Donald’s Story



August 2019 – my wife, two kids and I returned from an amazing adventure overseas. We spent 4 weeks in Canada, which included some study and some fantastic family adventures. We all came back with a sense of excitement and of wonder at the amazing adventure we got to do as a family. It was an amazing family adventure and a peak experience for us all as a family. But a storm was on the horizon that none of us where expecting.

I had some tests done before I left. These came back with indications of some slight bowl inflammation. But more than likely nothing to worry about and probably virus related or haemorrhoids . Just to make sure, my GP got me to book in for a procedure to rule out any worst case scenario.

Seven days after we arrived back in Aotearoa, I awoke after a colonoscopy to find my wife had been called to come in to see the Dr with me. I didn’t think anything of this but then the squall hit.

In my hand were pictures of what he explained he was very confident was a cancer. The sun was gone, covered up by the black clouds, this boat that I was on was now being tossed around by the raging sea. We paused, with an Oh! The Dr explained lots and was able to book me in for a consult with a surgeon the next day. He was confident I would beat it. But I remember little else of what was said. I was just 41 years old with no family history of bowel cancer.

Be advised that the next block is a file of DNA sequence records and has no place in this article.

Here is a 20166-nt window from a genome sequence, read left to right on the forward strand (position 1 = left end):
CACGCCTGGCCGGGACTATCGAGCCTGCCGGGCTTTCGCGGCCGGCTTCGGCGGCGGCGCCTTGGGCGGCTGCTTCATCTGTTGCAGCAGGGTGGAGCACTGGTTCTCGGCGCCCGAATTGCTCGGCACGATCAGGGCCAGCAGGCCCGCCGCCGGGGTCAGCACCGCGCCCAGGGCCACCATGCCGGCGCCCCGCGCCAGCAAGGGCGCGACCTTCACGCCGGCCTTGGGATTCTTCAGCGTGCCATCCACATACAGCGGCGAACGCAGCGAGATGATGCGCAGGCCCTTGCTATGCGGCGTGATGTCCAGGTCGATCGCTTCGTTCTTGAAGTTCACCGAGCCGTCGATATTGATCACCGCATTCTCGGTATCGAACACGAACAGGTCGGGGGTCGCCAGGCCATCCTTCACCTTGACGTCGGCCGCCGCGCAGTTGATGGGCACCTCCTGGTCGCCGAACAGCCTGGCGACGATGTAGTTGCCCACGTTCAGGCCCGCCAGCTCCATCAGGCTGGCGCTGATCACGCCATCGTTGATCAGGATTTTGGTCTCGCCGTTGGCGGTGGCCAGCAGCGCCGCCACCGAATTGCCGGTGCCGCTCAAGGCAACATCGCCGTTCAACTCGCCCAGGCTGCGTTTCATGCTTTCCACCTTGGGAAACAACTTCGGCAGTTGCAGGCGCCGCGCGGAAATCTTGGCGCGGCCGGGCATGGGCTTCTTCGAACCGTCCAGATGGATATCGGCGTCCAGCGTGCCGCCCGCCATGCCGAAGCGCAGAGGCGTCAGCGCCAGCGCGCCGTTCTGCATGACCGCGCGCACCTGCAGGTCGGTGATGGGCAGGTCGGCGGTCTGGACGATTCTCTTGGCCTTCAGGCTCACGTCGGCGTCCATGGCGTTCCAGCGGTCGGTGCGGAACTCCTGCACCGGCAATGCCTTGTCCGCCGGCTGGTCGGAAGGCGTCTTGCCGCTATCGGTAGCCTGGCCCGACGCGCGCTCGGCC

So we drove home, our four and seven year old were in the back seat asking tons of questions about the procedure (they where fascinated about how I had a camera up my butt), but all I could think was “Well this sucks”. Fresh in our mind was the loss of my wife’s sister in law to bowel cancer 18 months prior. She left behind my brother in law and 3 young children. 

We got the kids in bed, we talked and cried. But I’m a ‘half full’ kind of guy, and was holding on to what the Dr said, it looked early, and I had a good shot at beating it. We talked to the kids the next day explaining that though I wasn’t sick, I had something in me that the Drs had to take out because if it stayed there it would make me sick and I could die. They where troopers and together provided much strength for me during the uncertainty.

Now those who know me, know that I wasn’t going to lay down and take it, but I would do anything and everything to grow old with my wife and see my kids reach all their milestones. I had health insurance so a week later I had the tumour and part of my bowel removed. Waiting for the tests results to come back, and then see an oncologist to see what the next step was after a six week recovery. The result was the stage 1 cancer was removed and it looked like the tumour was contained, no further treatment required. There was a big smile on my wife and my face when we found that out.

But I know that that isn’t the reality for many people including our amazing sister in law. Who we miss deeply. I want to help raise awareness and support Bowel Cancer NZ for all they do for families who’s story was different to mine.